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Notes on loving your neighbor

Love thy neighbor as thyself . . . Aw, it’s easy to love Mr. C., as he’s the guy who cheerfully lends his tools to everyone on the street and gives away hatfuls of fresh redolent summer-savory tomatoes. He’s the kind of guy who has an extra set of tire chains in his garage for when you suddenly have to drive over the mountain to retrieve a sick kid from college, and he says ah keep ’em until spring, son—it’s not like I need them. It’s easy to love that guy.

It’s not as easy to love Mrs. M., who is a ferocious bitter snide supercilious gossip and loves to intimate darkly that easy drugs and easier sex are rife among the teenagers in the neighborhood. But it can be done, if you just smile and grind your teeth, and consider that at least she is not heavily armed, or the governor, or in charge of the national Twitter feed.

And it’s just stone-cold not easy to love the guy down the street who parks all his huge vehicles in front of everyone else’s house and was caught once dumping motor oil in the creek, and who more than once has spent the night passed out cold in the moonscape of his garden. But you endure him, you say hey when you pass him in the street, and you talk a little sports, on the general theory that any flash of humanity might cool him out and maybe make him stop parking his Starfleet in front of tiny Mrs. H.’s cottage.

But what about arrogant thugs like Mr. Osama bin Laden, who murdered three of my friends 12 years ago? What about a neighbor like that? Because he was my neighbor, damn it, as much as I wish he was resident on Venus. That man roasted children on the airplanes. He fomented the murder of many thousands of his fellow Muslims. He’s responsible for thousands of innocent people being blown apart and living their lives without limbs and dads and moms and brothers and sisters and daughters and sons. How can I love a preening twisted coward like that guy?

Because if I cannot even try, then I am a liar when I say I hear Christ. Because if I cannot find it in me to believe, reluctantly and furiously and disgruntled and raging against it all the way, that there was some shard of holiness even in that slime, some flash of I Am Who Am, some breath of the Unimaginable One, then to say I am Christian is a foul and whopping lie.

We say we believe that all living things are holy. We say we believe that there is the Christ in every heart—Christ in us, as St. Paul says. We say we believe that he is not dead but resident in each and every person born of woman in this bruised and blessed world—a miracle.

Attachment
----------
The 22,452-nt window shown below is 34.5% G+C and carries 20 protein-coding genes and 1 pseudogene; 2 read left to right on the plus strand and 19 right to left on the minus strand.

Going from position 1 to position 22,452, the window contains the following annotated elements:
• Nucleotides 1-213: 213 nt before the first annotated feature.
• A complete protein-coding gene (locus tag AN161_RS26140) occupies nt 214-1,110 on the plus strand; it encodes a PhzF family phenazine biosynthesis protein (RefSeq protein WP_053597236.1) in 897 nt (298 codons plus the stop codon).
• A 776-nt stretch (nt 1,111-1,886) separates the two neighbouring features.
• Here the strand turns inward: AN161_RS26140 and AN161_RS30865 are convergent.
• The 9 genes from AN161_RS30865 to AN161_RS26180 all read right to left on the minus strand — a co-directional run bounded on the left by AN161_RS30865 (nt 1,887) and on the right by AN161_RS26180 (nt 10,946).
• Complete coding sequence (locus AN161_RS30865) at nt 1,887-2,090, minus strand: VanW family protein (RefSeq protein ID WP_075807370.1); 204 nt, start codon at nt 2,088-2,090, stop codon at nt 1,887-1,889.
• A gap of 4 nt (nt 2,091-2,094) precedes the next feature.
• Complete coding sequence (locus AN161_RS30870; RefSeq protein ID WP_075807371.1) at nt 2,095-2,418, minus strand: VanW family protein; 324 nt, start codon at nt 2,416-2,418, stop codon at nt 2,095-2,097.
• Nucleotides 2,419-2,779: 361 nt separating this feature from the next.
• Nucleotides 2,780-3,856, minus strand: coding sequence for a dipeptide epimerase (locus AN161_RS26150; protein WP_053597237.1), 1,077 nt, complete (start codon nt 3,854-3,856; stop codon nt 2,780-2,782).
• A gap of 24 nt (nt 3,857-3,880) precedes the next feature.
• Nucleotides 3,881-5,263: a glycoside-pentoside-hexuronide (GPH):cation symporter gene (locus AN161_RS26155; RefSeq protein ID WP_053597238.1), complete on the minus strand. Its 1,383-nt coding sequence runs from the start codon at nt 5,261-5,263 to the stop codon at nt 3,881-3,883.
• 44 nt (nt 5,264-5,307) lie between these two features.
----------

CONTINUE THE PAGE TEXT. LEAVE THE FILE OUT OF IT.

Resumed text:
But if the mysterious Word is alive in every heart, then he was in some chamber of even bin Laden’s, and Hitler’s, and Mao’s, and Stalin’s, and Pol Pot’s—the endless parade of thugs that fill our newspapers and smartphones and history with their shrill crowing lies.

What? Criminals! Murderers! Their souls roast in hells fired by the eternal fuel of their evil egos!

Probably. But if you and I cannot believe that God made even them, breathed his love into their hearts as infants, gave them their chance to sing and share the Gift, then we are shameful liars. That is what Christianity demands. It is about love, period. It is not about easy love. That is the revolution of it, the incredible illogical unreasonable genius of it. It is about loving those you hate and would happily imprison or execute. It is about knowing that they are your brothers and you are not at all unlike them, with murderous splinters in your own heart. It is about being honest, or at least trying to be.

Listen: it is terribly, daily, hourly, immensely difficult for me to believe that there was a shred of decency in the man who murdered my friends Tommy Crotty, Farrell Lynch and Sean Lynch. It is close to impossible—and some days it is impossible for me. But I am damn well going to try, because I don’t think Mr. Jesus Christ was a liar, and I think what he said is the only thing that can save the world, and us, and my beloved children, and yours. Amen.

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Loving the neighbor

There  is a parallel spiritual practice that goes hand in hand with loving one's neighbor. It is "forgive as I have been forgiven".  If I have heard the truth of the statement that God loves me, just as I am, and forgives me freely and undeservedly, and that experience of grace started (continues) a process of transformation in my own life,  then when I encounter the "other" who is both very difficult to love, and seems so unworthy of forgiveness, do I trust that by offering that same grace I might just do something that begins a similar process of transformation in the "other"?  Loving, or forgiving unconditionally means that I must risk looking foolish or naive, I must risk losing and even some sense dying.  But isn't that the definition of "as I have loved you"?

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